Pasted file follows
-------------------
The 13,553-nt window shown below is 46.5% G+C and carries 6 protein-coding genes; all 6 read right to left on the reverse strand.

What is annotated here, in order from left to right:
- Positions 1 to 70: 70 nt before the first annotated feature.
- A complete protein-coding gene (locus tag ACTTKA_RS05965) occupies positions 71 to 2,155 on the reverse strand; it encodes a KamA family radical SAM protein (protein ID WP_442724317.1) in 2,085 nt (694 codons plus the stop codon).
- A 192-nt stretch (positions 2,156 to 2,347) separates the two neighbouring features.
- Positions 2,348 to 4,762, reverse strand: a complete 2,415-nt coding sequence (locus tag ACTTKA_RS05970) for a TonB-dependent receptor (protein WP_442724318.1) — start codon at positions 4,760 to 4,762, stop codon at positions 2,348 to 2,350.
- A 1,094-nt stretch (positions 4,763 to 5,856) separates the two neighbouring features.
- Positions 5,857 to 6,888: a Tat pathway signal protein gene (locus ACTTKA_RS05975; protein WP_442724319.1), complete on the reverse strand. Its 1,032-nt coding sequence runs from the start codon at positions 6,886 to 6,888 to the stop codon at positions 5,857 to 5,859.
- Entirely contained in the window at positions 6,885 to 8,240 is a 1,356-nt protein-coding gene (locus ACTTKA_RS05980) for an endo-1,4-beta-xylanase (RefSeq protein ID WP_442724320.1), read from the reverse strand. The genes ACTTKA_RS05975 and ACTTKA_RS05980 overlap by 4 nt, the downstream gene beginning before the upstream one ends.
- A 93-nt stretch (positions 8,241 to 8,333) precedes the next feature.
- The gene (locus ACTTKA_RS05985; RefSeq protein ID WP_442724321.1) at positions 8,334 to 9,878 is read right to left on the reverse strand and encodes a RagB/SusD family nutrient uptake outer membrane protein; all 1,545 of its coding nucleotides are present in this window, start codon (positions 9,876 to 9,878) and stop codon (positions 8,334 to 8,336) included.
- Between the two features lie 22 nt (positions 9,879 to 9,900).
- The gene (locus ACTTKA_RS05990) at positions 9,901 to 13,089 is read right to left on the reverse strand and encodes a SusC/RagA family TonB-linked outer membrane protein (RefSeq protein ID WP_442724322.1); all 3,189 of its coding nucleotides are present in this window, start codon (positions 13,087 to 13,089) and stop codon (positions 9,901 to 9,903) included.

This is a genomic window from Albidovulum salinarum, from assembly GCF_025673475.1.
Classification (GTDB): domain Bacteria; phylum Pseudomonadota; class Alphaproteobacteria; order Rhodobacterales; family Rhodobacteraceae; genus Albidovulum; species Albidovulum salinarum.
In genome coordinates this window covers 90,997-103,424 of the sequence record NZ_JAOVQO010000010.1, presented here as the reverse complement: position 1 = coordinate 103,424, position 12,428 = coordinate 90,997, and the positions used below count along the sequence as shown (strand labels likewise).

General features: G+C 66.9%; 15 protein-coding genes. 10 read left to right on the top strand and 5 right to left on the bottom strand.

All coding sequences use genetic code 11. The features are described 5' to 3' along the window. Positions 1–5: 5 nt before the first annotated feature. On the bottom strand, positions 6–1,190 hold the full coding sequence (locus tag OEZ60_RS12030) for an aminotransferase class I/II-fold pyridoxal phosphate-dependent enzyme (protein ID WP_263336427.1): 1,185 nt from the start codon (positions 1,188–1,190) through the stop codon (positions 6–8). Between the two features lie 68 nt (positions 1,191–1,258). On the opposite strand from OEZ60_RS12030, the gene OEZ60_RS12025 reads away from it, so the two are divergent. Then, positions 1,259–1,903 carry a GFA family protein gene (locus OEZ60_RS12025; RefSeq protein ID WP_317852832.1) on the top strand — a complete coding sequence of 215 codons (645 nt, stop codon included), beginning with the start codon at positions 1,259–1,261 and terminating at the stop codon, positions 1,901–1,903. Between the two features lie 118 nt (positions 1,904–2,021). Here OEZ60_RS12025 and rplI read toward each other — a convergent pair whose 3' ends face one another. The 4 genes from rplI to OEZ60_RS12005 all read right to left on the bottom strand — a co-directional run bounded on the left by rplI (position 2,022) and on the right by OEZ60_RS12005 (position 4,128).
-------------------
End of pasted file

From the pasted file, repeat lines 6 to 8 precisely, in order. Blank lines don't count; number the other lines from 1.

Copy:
- Positions 2,348 to 4,762, reverse strand: a complete 2,415-nt coding sequence (locus tag ACTTKA_RS05970) for a TonB-dependent receptor (protein WP_442724318.1) — start codon at positions 4,760 to 4,762, stop codon at positions 2,348 to 2,350.
- A 1,094-nt stretch (positions 4,763 to 5,856) separates the two neighbouring features.
- Positions 5,857 to 6,888: a Tat pathway signal protein gene (locus ACTTKA_RS05975; protein WP_442724319.1), complete on the reverse strand. Its 1,032-nt coding sequence runs from the start codon at positions 6,886 to 6,888 to the stop codon at positions 5,857 to 5,859.